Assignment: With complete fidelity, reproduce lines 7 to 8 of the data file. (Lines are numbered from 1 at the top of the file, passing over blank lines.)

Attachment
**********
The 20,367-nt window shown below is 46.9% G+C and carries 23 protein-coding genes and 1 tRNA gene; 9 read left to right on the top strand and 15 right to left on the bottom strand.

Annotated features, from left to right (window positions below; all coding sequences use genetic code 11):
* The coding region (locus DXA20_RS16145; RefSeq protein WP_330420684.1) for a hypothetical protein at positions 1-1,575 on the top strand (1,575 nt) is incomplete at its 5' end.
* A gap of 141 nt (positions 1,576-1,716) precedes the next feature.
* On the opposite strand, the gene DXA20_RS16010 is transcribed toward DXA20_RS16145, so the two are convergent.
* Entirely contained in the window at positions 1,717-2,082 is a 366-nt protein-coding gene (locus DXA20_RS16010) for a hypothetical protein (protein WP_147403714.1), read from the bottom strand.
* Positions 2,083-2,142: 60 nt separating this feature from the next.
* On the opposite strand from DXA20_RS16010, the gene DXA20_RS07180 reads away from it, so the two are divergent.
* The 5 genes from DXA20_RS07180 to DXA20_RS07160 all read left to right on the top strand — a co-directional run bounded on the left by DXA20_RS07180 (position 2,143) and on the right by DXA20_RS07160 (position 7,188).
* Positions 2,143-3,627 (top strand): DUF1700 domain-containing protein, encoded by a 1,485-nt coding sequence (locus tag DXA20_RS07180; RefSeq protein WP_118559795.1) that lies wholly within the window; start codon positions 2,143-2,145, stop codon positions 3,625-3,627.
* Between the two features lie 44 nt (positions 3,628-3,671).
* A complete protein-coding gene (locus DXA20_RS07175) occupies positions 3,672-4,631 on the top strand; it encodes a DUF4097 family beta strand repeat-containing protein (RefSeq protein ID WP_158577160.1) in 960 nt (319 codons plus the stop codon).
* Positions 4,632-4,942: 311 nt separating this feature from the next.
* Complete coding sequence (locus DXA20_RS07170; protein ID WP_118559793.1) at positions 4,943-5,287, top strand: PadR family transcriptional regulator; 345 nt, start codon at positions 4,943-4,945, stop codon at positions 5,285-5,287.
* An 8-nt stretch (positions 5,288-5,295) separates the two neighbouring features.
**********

* Positions 2,083-2,142: 60 nt separating this feature from the next.
* On the opposite strand from DXA20_RS16010, the gene DXA20_RS07180 reads away from it, so the two are divergent.